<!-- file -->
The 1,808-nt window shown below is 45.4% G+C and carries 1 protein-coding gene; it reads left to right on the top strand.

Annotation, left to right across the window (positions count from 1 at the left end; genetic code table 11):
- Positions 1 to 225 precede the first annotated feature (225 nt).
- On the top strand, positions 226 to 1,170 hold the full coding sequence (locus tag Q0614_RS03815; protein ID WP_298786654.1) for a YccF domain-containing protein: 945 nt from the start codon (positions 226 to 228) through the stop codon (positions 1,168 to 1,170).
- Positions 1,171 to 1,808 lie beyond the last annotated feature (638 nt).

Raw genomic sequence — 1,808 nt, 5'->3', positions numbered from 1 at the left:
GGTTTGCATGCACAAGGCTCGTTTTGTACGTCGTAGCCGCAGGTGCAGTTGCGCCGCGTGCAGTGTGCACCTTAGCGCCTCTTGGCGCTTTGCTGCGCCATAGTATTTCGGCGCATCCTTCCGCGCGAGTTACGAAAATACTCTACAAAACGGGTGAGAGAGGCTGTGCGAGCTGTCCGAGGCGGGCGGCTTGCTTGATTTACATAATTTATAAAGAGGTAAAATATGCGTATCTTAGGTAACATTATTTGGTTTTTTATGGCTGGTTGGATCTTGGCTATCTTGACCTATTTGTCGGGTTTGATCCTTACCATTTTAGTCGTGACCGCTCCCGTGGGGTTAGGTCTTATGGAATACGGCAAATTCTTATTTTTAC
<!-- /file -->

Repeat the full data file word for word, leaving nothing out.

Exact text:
The 1,808-nt window shown below is 45.4% G+C and carries 1 protein-coding gene; it reads left to right on the top strand.

Annotation, left to right across the window (positions count from 1 at the left end; genetic code table 11):
- Positions 1 to 225 precede the first annotated feature (225 nt).
- On the top strand, positions 226 to 1,170 hold the full coding sequence (locus tag Q0614_RS03815; protein ID WP_298786654.1) for a YccF domain-containing protein: 945 nt from the start codon (positions 226 to 228) through the stop codon (positions 1,168 to 1,170).
- Positions 1,171 to 1,808 lie beyond the last annotated feature (638 nt).

Raw genomic sequence — 1,808 nt, 5'->3', positions numbered from 1 at the left:
GGTTTGCATGCACAAGGCTCGTTTTGTACGTCGTAGCCGCAGGTGCAGTTGCGCCGCGTGCAGTGTGCACCTTAGCGCCTCTTGGCGCTTTGCTGCGCCATAGTATTTCGGCGCATCCTTCCGCGCGAGTTACGAAAATACTCTACAAAACGGGTGAGAGAGGCTGTGCGAGCTGTCCGAGGCGGGCGGCTTGCTTGATTTACATAATTTATAAAGAGGTAAAATATGCGTATCTTAGGTAACATTATTTGGTTTTTTATGGCTGGTTGGATCTTGGCTATCTTGACCTATTTGTCGGGTTTGATCCTTACCATTTTAGTCGTGACCGCTCCCGTGGGGTTAGGTCTTATGGAATACGGCAAATTCTTATTTTTAC